The battle lines drawn, Ainslie went from fifth to second, to first after three legs of the second race only to see Scheidt, who was given a yellow card penalty in the day's first race, move from 13th to 12th, to second, six seconds behind him.
Displaying a coolness that belies his status of being, at 19, Britain's youngest ever Olympic sailing representative, Ainslie held off his 23- year-old rival and went into a weekend break with a five-point lead.
Monday sees the ninth and 10th races, Wednesday the final encounter but it means he needs only two more good results because the two worse results can be discarded from the 11 races.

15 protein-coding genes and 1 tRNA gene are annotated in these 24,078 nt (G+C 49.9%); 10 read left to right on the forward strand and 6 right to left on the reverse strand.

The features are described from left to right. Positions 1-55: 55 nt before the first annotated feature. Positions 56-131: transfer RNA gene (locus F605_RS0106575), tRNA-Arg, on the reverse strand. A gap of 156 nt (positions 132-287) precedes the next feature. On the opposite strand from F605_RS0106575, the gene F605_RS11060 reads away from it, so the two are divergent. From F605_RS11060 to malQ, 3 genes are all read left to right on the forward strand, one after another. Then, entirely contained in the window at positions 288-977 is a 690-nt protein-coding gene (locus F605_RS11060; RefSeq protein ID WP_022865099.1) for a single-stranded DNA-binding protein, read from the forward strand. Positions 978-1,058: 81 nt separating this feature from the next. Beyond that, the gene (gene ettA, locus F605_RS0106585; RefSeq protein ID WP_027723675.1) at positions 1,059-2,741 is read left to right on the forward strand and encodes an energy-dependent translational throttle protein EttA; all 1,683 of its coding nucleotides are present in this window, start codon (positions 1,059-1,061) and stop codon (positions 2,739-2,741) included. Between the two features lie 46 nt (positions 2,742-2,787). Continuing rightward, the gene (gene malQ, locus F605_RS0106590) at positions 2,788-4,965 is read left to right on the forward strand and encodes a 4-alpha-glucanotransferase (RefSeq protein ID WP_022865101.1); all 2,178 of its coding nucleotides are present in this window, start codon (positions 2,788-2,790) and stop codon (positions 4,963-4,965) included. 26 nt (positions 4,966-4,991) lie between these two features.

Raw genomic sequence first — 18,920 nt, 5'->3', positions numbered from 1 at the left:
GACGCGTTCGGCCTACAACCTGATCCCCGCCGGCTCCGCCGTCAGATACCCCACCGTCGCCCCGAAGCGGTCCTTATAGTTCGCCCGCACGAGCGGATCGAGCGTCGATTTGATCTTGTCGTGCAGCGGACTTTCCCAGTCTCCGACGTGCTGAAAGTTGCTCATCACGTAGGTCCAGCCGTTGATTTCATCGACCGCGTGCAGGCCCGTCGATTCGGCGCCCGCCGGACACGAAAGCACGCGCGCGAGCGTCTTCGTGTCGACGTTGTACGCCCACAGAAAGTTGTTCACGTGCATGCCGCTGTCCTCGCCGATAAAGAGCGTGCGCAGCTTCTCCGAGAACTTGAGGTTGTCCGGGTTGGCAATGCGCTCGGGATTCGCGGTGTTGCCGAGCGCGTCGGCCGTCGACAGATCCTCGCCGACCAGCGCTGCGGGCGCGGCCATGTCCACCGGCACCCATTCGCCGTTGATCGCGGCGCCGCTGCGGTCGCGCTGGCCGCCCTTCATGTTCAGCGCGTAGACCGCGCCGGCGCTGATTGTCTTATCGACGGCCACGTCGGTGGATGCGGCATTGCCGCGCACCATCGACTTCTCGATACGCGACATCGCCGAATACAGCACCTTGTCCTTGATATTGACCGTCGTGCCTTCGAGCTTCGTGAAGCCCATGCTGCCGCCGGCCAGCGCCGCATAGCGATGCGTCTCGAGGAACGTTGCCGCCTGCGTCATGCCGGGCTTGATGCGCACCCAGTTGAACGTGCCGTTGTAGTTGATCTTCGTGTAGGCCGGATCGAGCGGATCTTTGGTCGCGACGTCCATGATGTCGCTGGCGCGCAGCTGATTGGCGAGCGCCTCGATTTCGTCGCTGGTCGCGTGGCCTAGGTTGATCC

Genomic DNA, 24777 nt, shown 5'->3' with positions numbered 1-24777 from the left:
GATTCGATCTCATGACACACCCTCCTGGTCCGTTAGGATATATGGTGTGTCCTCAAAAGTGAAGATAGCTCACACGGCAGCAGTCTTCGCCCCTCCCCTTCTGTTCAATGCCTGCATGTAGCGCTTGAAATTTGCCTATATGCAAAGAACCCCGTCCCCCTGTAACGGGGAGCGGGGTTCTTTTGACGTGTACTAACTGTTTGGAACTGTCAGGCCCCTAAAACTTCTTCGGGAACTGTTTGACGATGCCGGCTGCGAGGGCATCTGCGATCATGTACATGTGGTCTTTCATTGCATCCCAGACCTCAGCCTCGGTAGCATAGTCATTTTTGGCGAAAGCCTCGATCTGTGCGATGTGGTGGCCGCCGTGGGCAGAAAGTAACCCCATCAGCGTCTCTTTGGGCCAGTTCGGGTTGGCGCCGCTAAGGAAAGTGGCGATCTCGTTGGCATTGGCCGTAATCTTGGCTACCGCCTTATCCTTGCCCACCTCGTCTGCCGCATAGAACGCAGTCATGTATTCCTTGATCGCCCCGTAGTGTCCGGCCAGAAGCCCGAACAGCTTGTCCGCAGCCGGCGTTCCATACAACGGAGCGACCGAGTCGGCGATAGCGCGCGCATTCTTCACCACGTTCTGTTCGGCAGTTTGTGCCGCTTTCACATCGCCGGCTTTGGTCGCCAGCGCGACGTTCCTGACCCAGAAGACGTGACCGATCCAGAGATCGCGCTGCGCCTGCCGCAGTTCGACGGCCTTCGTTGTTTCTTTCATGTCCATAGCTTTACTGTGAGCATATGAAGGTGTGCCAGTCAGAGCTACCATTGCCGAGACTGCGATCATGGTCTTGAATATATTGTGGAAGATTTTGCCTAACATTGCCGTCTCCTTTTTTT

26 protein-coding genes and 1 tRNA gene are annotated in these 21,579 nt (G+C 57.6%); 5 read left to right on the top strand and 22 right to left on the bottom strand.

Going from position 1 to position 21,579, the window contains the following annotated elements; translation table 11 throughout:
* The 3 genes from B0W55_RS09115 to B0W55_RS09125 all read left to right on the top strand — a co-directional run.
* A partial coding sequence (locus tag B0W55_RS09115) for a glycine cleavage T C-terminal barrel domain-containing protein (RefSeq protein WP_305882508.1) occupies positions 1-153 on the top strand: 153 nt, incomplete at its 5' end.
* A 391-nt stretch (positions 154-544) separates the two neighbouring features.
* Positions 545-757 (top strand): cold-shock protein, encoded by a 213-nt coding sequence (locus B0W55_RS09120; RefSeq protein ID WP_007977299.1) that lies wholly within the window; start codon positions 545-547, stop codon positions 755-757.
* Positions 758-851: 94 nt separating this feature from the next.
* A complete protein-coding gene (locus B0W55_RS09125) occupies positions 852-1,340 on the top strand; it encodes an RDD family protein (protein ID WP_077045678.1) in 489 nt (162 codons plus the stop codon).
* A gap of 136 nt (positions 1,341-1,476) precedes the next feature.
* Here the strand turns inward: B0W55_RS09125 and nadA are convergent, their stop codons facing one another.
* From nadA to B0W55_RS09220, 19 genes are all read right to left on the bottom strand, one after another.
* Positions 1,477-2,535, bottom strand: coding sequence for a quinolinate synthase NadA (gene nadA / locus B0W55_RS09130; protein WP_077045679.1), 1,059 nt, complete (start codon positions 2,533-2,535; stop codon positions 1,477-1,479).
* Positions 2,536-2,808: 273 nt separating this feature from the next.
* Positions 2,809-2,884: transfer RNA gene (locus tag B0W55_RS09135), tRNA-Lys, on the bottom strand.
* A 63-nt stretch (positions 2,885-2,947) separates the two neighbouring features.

Ainslie has already shrugged off the nightmare of a 27th in the first race. The rest run 4, 7, 2, 2, 1, 2, 1. He is 19 points clear of third- placed Peer Moberg, of Norway, and needs to score well, while beating Scheidt twice more, to take the gold.
Andy Beadsworth, Barry Parkin and Adrian Stead were over the line in their first Soling race of the day, went back to re-start, and played the shifty 10-knot westerly cleverly to work their way back up to finish seventh.
Shirley Robertson finished 22nd in the Europe but she was second in her second race to move nine points clear of the third-placed Courtney Becker-Dey, of the US.